Sean Scully, Blue Note (2016) ©Sean Scully. Courtesy the artist and Cheim and Read.

Sean Scully, Blue Note (2016) ©Sean Scully. Courtesy the artist and Cheim and Read.

8. “Sean Scully: Wall of Light” at Cheim & Read
In this show of new paintings, drawings, and sculpture, Scully, known for his large, luminous paintings, underscores the interplay between his two-dimensional and three-dimensional work, using an array of forms and materials, including oil and spray paint, watercolor, graphite, pastel, and oil stick, as well as aluminum, bronze, copper, and Corten and stainless steel. Blue Note (above), which is one of the largest works in the show, is a monumental painting on six joined aluminum panels. The artist used oil paint on four of the panels and acrylic spray paint on two, a combination inspired by his own work from the 1970s.

Location: 547 West 25th Street
Price: Free
Time: Opening reception, 6 p.m.–8 p.m.; Tuesday–Saturday, 10 a.m.–6 p.m.

—Eileen Kinsella

Jackie Saccoccio, Apocalypse Confetti (2017). Courtesy of the artist and 11R Gallery.

9. “Jackie Saccoccio: Sharp Object & Apocalypse Confetti,” at 11R Gallery
This exhibition of recent works by Saccoccio comprises two distinct groups: large-scale abstract paintings on linen and a new series made with ink on Yupo polyethylene.

Installed across the gallery’s two spaces, the show “visually dissects aspects of her own painting ” into two distinct bodies of work, according to a curatorial statement from the gallery. In the first gallery are calligraphic portrait drawings, while the second gallery features diaphanous group portraits.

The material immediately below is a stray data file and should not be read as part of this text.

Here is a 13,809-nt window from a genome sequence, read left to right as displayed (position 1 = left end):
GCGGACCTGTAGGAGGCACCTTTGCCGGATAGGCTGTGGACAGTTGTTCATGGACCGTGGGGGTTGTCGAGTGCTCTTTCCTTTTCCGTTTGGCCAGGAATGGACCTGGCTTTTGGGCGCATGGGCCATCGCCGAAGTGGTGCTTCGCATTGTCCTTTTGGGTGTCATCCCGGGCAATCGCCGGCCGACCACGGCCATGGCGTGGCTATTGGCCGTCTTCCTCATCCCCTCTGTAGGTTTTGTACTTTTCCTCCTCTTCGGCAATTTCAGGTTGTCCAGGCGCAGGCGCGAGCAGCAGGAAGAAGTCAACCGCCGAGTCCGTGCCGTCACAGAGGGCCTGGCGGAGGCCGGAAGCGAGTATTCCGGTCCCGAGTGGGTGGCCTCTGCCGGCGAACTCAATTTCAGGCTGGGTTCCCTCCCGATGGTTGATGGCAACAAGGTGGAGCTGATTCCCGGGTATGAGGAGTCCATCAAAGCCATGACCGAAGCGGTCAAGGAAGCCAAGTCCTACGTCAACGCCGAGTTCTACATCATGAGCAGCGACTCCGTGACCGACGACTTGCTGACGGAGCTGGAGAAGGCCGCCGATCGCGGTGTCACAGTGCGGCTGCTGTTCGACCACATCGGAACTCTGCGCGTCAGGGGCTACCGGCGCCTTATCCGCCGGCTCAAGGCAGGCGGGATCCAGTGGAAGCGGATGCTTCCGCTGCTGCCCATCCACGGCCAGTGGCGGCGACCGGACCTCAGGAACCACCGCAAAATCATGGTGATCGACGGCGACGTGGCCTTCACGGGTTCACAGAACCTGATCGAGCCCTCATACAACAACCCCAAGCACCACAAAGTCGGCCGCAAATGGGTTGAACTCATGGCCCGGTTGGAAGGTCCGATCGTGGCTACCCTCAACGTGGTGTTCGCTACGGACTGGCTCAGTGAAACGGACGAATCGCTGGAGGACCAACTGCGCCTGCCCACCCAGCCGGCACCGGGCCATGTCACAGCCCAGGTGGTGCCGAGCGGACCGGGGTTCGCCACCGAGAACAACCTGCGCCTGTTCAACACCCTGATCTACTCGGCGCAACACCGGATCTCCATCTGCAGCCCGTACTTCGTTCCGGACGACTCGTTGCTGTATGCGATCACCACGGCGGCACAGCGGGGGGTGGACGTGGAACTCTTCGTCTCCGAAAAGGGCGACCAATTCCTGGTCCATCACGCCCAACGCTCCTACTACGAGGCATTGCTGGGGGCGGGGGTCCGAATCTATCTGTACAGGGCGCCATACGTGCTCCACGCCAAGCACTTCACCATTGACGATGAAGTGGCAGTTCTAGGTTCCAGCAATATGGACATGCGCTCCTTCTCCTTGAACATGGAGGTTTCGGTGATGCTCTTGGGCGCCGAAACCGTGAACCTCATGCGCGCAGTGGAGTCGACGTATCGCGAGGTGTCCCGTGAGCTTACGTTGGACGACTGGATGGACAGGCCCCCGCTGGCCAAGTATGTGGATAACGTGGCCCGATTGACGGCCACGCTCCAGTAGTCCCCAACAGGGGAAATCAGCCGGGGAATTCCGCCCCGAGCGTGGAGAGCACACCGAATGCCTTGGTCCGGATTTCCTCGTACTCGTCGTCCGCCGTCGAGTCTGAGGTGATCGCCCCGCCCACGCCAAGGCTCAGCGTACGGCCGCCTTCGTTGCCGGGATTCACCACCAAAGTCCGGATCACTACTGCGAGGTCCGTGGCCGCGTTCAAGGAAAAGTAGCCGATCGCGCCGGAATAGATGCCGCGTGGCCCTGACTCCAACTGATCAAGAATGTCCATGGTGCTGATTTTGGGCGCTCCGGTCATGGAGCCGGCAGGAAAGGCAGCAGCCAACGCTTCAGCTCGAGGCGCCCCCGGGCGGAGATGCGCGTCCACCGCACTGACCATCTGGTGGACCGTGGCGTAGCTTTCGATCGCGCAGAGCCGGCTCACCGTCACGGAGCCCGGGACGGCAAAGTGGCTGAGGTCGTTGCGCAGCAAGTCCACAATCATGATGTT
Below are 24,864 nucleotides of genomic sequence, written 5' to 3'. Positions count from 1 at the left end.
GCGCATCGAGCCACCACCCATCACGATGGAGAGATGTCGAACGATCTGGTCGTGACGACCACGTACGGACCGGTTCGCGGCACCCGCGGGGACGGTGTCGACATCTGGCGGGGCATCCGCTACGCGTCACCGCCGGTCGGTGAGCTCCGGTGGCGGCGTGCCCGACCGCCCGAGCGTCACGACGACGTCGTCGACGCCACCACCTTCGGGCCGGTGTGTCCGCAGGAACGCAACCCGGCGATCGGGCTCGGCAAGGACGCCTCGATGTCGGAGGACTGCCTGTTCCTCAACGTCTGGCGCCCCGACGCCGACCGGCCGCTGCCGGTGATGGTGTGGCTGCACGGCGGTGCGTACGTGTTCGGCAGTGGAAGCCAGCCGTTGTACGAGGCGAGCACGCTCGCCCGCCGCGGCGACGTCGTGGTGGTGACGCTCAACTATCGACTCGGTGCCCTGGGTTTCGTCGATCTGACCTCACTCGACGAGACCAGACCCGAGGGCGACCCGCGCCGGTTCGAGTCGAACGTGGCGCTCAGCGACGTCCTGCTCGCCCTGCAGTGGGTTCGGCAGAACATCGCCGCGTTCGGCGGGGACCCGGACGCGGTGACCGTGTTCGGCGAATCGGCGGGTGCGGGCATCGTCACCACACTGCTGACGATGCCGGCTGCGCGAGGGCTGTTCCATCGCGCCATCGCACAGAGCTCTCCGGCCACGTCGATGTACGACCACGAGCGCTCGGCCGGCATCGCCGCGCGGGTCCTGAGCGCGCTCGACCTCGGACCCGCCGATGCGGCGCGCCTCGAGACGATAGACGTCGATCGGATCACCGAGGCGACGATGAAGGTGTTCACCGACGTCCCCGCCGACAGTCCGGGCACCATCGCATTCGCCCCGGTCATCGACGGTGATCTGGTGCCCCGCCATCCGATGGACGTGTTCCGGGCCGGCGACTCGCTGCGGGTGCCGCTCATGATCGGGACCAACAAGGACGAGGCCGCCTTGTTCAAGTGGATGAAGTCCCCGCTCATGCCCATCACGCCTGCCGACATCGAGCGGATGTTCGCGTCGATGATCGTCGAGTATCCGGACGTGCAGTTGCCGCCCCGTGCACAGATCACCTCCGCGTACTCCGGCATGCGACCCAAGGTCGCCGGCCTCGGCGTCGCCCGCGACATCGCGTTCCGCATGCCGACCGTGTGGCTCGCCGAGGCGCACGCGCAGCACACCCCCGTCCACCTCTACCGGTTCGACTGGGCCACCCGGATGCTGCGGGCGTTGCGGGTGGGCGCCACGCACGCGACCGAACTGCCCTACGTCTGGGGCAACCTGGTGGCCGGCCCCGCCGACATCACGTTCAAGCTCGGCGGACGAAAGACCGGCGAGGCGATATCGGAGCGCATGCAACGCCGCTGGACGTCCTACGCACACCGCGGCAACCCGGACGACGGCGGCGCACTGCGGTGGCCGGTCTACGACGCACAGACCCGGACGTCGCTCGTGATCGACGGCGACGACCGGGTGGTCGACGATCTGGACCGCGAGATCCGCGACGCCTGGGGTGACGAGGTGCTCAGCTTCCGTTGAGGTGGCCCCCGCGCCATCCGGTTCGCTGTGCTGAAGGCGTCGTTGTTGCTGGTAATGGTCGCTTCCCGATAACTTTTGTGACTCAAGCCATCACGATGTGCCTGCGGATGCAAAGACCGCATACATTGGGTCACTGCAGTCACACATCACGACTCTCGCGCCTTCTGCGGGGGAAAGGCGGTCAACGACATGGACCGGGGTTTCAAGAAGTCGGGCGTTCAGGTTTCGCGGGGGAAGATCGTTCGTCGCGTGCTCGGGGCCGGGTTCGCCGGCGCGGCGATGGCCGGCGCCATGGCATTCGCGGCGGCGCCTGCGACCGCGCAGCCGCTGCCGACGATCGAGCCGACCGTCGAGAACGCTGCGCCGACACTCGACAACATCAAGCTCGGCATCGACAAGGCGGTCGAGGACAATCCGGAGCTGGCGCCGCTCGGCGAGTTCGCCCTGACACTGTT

Location: 11R Gallery, 195 Chrystie Street
Price: Free
Time: Opening reception: 6 p.m.–8 p.m., Wednesday–Sunday, 12 p.m.–6 p.m.

—Eileen Kinsella

Friday, March 31–Sunday, April 16

"What You Learn While You're Here" poster. Courtesy of Pratt Institute.

“What You Learn While You’re Here” poster. Courtesy of Pratt Institute.

10. What You Learn While You’re Here at the Boiler
Second-year MFA candidates at Brooklyn’s Pratt Institute show their work in this group show curated by Kalia Brooks. Full disclosure: artnet News intern Sarbani Ghosh is among the participating artists.

Location: The Boiler, Pierogi, 191 North 14th Street, Brooklyn
Price: Free
Time: Opening reception 7 p.m.–9 p.m.; Tuesday–Saturday, 12 p.m.–6 p.m.

—Sarah Cascone

Brenna Youngblood, Ransom Note Effect (A FECTION) (2017). Courtesy the artist and Tilton Gallery.

Through Saturday, April 15

11. “Brenna Youngblood: Affection” at Jack Tilton
This new body of work from LA-based artist Brenna Youngblood is a continuation of the artist’s multidisciplinary practice—in this series, elements of painting, photography, and found materials all converge. Viewed individually, each work functions as a sort of archaeological site, revealing everyday detritus and potential narrative strands.

Location: Tilton Gallery, 8 East 76th Street
Price: Free
Time: Tuesday–Saturday, 10 a.m.–6 p.m.

—Caroline Goldstein